The first thing people ask me when they find out I’m a nudist is, “When did you become a nudist?”
The easiest way I can explain it is that being a member of the International Raelian Movement helped me get more comfortable with my body and therefore nudity in general. Raelians believe that the body is natural and nothing to be ashamed of. We’re all different, unique and beautiful and should feel comfortable in our own skin.
Many are not familiar with or have misconceptions about the Raelian Movement in general, so I’ll just briefly explain what it’s all about. The Raelian Movement is considered an atheist philosophy. We don’t believe in a “God” that’s up in the clouds, and it’s a religion in the sense that we have an organized collection of beliefs, i.e.
- There is no God and that all life on this planet was created by advanced scientists from another planet called the Elohim (mentioned in the bible and were mistaken for ‘gods’).
- We were created to love, be happy and take care of each other.
- We need to build a neutral embassy to welcome back the Elohim so that they can share their advanced technology with humanity and help us fix this planet.
The movement was founded by Claude Vorilhon, a French journalist and race car driver in 1973 after he had a series of UFO encounters which he wrote about in a book called Intelligent Design: Message from the Designers. He has other books as well which can all be downloaded for free at http://www.rael.org. He was instructed to change his name to Rael, which means “last prophet;” hence, “Raelianism.”
There is a common misconception that we are a “UFO cult.” This may be because a lot of pictures of Rael show him with a replica of the UFO he encountered, and a lot of members don’t cut their hair and have been called “hippies.” The term ‘cult’ has negative connotations, and we don’t fit the definition of one because any Raelian is free to leave the movement at any time without pressure. We also don’t worship the leader, nor do we worship UFO’s, Rael or even the Elohim. Rael even warns us not to get too attached to him and stresses that what’s important is the message, not the messenger.
My first encounter with social nudity was actually at a Raelian self-improvement seminar in Mexico, or “Happiness Academy” as they’re dubbed. Some people were topless or completely nude during certain workshops and even though I was too shy to join in, I secretly envied their carefree attitude towards nudity. I got as far as going around in my bra for one workshop and that was exciting for me.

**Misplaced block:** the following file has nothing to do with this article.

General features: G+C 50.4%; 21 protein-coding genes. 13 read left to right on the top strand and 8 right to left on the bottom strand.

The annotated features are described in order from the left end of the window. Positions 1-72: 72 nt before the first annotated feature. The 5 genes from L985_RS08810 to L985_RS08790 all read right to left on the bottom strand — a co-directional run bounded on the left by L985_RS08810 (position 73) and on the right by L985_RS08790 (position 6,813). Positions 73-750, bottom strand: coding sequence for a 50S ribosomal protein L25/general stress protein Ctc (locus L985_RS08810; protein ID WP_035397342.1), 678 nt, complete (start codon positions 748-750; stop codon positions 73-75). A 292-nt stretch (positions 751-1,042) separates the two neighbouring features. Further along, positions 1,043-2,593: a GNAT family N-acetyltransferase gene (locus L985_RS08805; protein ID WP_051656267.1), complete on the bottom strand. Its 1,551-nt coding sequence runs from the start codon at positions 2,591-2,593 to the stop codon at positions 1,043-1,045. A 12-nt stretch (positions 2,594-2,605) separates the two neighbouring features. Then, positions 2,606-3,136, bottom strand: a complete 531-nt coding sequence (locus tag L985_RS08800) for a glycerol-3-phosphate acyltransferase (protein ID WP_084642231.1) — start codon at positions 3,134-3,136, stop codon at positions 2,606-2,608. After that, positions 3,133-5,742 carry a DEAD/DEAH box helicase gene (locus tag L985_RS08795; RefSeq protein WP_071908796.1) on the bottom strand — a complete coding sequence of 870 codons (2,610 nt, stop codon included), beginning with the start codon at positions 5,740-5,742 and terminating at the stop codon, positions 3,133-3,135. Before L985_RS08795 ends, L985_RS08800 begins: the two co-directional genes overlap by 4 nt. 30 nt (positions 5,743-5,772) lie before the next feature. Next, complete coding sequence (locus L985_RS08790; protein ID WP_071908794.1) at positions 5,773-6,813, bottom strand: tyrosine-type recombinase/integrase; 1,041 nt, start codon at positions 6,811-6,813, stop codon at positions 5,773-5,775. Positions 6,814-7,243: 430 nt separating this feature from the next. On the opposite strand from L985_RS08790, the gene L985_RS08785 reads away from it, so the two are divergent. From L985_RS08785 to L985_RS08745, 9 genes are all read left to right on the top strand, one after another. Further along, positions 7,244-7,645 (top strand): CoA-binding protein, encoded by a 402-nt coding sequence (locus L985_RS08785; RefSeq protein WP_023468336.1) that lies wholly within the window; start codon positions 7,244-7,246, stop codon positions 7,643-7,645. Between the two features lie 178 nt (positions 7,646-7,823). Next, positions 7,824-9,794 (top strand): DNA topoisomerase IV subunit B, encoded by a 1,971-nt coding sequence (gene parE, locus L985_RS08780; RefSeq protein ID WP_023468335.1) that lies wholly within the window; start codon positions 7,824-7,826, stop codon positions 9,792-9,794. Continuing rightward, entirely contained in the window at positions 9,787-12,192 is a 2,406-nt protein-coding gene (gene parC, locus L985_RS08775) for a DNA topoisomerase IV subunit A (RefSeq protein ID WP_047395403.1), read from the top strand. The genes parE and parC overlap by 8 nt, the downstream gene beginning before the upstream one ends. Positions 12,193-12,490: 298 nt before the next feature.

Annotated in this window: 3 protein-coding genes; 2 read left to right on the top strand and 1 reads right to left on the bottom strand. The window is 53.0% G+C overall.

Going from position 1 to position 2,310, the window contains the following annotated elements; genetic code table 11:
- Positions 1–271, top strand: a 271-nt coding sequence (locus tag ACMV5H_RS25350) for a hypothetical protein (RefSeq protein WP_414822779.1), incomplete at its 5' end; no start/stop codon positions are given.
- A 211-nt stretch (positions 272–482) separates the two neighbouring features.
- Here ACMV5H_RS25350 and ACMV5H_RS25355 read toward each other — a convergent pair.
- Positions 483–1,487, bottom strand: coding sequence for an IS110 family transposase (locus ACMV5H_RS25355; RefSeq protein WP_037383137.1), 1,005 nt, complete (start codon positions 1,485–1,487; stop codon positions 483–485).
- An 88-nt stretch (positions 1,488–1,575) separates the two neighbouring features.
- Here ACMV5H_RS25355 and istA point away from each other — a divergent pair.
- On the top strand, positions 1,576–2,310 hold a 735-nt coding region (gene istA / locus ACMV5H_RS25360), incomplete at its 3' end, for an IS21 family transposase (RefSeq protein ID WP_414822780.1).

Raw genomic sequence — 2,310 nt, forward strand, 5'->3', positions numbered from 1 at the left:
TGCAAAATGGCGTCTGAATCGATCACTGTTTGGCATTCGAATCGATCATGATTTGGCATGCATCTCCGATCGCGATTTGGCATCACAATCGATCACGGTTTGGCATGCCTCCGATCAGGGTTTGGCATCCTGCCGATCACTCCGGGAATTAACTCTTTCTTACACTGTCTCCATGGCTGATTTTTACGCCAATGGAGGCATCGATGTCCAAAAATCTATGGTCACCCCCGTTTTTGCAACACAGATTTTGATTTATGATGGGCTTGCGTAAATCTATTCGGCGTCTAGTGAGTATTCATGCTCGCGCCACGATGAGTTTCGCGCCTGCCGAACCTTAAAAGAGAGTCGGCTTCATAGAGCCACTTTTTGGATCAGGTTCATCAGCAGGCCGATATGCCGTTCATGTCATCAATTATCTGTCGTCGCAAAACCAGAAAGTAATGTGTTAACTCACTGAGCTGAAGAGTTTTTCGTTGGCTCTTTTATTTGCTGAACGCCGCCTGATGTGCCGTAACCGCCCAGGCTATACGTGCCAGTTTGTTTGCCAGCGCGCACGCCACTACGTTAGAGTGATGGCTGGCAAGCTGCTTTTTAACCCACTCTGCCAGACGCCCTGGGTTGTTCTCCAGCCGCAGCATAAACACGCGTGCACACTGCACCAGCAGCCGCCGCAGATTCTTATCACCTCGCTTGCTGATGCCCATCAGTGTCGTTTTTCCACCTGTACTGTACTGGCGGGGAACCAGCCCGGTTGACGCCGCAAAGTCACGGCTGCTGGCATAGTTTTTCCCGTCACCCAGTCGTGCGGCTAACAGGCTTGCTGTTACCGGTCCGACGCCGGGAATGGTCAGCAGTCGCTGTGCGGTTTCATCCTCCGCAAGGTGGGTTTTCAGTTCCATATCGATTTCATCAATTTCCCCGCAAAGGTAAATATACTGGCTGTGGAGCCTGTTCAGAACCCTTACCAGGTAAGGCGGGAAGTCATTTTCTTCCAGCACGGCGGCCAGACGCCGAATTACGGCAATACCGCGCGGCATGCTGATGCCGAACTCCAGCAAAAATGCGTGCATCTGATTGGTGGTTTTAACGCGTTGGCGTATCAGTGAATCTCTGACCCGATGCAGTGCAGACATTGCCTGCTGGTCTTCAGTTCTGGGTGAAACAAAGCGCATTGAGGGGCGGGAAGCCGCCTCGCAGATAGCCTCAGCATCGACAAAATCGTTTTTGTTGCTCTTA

But I really started embracing it when I was asked to be the representative for the International Go Topless rally in Pittsburgh, PA, which is a yearly protest Raelians organize all over the world to bring awareness of women’s topless rights (www.gotopless.org) . These protests are done on or around August 26th which is Women’s Equality Day. The simple premise is that if men can be topless in public without getting arrested, women should enjoy the same constitutional right.
gotopless rally washington dc raelian movement yna
2012 GoTopless Rally in D.C. Photo: http://www.gotopless.org
I had already planned on being present at the rally in NYC, where it’s actually legal for women to be completely topless, but hadn’t decided whether I’d take off my top. Thus I needed to get comfortable being topless ASAP! I started slowly by walking topless around my house, with the shades drawn of course. The only one judging me was my dog and I don’t think he cared.
I then moved on to cleaning in the buff and walking around nude in the house. I found it so enjoyable and realized I didn’t have to put the air conditioner on all the time. I also began to sleep nude. That took some getting used to, but was completely worth it. I’m sure you know the benefits of being nude in general but sleeping in the buff tops the list of one of the healthiest things you can do for your body.
By the time the Pittsburgh GoTopless rally came along, I thought I was prepared for public semi-nudity (as I’d only be topless, not completely nude). While most of the reactions were positive (from men), nothing could prepare me for the rude reactions and gestures of some people. One woman spat on us and another covered her little girl’s eyes as they walked by. In Pittsburgh it’s illegal for women to show their nipples so I wasn’t 100% exposed. But I realized a few hours into the rally that even though it was 95+ degrees outside, I was cool as a cucumber! This is great, I thought! Why don’t more women embrace being topless? Why don’t they take off those confining bras and let the boobs breathe? That rally was a success and I’m sure we planted the seed in some women’s minds about embracing topfreedom.
From that point on, I realized that I loved being nude and didn’t care what people thought. I can’t help the way I look and didn’t ask to be born this way so I can’t let it stop me from experiencing the freedom and health benefits that nudity brings. I’m looking forward to checking out the nude beaches in my new home state which means no tan lines and best of all: skinny dipping!
More about Raelianism: Raelians campaign for human rights through a few different social justice projects, and Go Topless is just one of them. Others are Clitoraid, which is a charity that offers free surgery for victims of female genital mutilation, Aramis which embraces all forms of sexual orientations, Paradism which is a society without money, greed, and government thru the advancement of science & technology, 1 Minute for Peace which is meditating one minute as often as possible for world peace as human minds have the capacity to affect world events. And finally, the Back to Kama project seeks to bring Kama, which is the original name for Africa before it was colonized, to its formal glory by encouraging investments and projects there.